I would just hit craigslist and the Reader. If you’re in town for more than one day you can always use the finder service and search the classifieds. Your only obligation to the finder service is to go through them if you rent an apartment they show you. If you find your own place just thank them and let them go.

This is rather obvious, but really think about whether you need that second bedroom. Nicer neighborhoods open up in that price range for 1 bedrooms or large studios. There are lots of nice hotels for guests to stay in.

One tip about neighborhoods–Chicago has these handy flashing blue lights on lampposts to alert you that you aren’t in the best part of town (they’re actually cameras that detect gunshots and automatically adjust the camera accordingly).

Sorry to slightly off topic (although since neighborhoods are under discussion, it’s not too far off), but I couldn’t disagree more with this assessment.

Of course, there are murders every year, in almost every neighborhood. Logan Square has some rough little pockets, but for the most part it’s a great neighborhood. I can’t find the statistics to back me up right now, but I do follow the CAPS meetings in my beat as well as the news in the neighborhood, and from where I stand, crime is down and obviously businesses are moving in like crazy. The biggest problem in the neighborhood seems to be arguments over whether the rapid gentrification is a good thing or bad thing.

I live in the SE end of the neighborhood, fwiw. My understanding is the N and NW parts still have more crime.

Anyway, yes you’ll be able to find a 2 bedroom for $1000 bucks somewhere along the red or blue line, probably farther from downtown rather than closer.

I somewhat disagree with the statement that the only properties that “apartment finder” type people list are the ones that can’t stand on their own. I know several people who rent their properties through those places, and it’s for convenience, not due to the quality of the property. They want someone to take care of the showings and screenings and such.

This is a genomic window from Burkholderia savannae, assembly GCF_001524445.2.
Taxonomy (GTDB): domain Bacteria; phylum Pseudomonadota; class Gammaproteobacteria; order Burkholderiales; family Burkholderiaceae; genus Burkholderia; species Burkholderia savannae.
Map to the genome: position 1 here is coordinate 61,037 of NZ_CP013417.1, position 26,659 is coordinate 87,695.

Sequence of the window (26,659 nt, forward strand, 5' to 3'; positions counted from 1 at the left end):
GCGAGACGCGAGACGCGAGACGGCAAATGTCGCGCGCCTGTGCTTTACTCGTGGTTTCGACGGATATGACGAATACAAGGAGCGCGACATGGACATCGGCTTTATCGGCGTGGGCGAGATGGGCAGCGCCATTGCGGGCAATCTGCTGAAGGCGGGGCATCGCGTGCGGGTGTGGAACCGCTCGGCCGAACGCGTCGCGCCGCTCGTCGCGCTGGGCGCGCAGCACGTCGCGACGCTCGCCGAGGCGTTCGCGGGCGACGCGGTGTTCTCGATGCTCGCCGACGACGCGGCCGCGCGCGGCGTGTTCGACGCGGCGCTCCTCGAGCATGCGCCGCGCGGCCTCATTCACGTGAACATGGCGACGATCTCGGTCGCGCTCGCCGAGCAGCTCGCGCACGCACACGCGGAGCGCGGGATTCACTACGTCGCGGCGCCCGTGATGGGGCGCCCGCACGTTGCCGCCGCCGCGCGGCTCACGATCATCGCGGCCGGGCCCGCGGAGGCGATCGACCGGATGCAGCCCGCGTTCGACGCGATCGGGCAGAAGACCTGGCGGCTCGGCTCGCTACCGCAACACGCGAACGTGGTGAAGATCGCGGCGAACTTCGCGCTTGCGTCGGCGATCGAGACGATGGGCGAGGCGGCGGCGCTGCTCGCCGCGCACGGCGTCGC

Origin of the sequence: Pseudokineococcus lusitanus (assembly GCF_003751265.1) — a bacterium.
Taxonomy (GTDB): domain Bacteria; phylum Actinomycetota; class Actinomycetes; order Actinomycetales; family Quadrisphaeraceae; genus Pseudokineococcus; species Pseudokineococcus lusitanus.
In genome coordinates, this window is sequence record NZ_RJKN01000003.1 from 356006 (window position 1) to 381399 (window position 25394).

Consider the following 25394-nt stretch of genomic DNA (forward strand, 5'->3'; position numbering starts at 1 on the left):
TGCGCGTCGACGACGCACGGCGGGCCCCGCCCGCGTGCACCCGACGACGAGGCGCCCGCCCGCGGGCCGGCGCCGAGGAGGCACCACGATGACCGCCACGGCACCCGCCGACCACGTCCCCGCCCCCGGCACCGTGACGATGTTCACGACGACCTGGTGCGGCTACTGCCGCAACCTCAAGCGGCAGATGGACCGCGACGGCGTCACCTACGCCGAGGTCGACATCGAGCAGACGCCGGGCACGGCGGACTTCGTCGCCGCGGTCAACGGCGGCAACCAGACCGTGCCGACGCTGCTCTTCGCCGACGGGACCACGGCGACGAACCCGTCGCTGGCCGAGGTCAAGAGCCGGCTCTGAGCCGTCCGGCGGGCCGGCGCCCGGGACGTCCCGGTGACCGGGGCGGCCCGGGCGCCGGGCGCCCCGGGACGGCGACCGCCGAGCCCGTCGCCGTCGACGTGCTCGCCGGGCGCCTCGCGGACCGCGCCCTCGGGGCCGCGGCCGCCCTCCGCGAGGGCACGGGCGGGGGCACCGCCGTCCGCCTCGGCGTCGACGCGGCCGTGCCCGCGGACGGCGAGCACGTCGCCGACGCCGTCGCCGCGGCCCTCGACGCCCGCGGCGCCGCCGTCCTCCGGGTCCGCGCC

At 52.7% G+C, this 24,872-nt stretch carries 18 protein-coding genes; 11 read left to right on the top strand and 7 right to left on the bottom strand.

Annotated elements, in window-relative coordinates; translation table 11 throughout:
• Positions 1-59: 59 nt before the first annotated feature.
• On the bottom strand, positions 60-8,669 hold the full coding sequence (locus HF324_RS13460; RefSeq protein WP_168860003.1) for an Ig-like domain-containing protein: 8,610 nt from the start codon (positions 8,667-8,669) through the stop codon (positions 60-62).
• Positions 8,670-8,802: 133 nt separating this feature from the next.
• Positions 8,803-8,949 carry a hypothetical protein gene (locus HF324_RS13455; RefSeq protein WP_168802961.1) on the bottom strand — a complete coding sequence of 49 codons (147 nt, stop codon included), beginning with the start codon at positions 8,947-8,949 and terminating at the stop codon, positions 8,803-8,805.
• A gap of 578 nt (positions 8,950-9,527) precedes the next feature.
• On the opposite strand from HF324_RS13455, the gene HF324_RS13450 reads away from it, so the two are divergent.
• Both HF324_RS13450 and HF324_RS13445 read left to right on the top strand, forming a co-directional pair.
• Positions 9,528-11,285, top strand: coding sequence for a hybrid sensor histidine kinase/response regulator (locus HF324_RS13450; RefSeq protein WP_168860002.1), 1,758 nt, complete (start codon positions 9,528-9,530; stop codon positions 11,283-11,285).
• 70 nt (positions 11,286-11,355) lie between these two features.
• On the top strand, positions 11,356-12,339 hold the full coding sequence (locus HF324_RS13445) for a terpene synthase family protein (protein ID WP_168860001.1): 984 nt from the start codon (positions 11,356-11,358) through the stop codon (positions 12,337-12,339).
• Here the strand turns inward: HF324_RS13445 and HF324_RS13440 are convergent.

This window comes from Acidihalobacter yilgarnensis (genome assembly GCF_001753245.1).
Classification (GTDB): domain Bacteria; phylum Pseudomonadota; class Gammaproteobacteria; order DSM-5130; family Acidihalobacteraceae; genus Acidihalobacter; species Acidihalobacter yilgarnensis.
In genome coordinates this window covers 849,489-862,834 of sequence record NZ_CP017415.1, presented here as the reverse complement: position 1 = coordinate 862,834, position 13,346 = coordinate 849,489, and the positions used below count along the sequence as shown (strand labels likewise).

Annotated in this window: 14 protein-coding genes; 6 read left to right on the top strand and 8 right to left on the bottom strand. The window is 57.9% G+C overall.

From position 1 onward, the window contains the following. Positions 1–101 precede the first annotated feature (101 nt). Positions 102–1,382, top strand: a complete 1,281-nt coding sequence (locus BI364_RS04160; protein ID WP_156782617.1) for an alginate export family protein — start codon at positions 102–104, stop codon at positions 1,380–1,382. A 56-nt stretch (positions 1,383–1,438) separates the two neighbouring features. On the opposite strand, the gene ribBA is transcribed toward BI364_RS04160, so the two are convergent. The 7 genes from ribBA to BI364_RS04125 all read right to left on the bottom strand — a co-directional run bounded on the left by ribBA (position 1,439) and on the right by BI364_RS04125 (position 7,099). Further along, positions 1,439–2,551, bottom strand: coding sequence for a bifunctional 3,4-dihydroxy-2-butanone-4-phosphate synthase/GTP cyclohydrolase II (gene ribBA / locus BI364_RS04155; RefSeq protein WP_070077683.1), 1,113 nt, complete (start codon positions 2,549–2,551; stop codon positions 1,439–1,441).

My advice is to jump on a short term lease or sublease for three or four months so that you can get a feel for the various neighborhoods and have some time to find someplace you want to stay long term. It would suck to sign a lease in, say, Uptown and find out that you really want to hang on in the Wicker Park bar scene.

That’s what I wish I had done when I first moved to Chicago. There’s no reason your first stop in the city should be anything more than a temporary base from which to feel out various neighborhoods and then seek out a good deal in the place you want to be.

I’ve lived in Chicago for more than 12 years. Started in the Gold Coast then up to Lakeview and now I have a townhome in Lincoln Park. Highly reccomend Lakeview. Consider somewhere in the NW area by the Brown line. Places near the Paulina EL stop are resonable enough. It’s a great city. I rent out a coupel of places that I own (all rented at the moment, sorry) but feel free to PM me if you need some additional advice.

You should be able to find a two bedroom for around $1000/mo without too much trouble in the city. Other than the neighborhoods mentioned here, check out Andersonville, Ravenswood, Roscoe Village, Ukrainian Village, and Pilsen. From looking around, it seems that two bedrooms here run in the $800-$1500 range.

What are you looking for in a neighborhood?
Do you know where you will be working?
Will you or your frequent visitors own a car?
How do you feel about diversity? Frankly, we have it all.

Your pricepoint is ok, I think.

These kinds of questions always seem to fall somewhere between a General Question and soliciting informed opinions. Since it’s had a day in GQ, lets go over to IMHO.

samclem GQ moderator

He needs it.

This dude is my future roommate.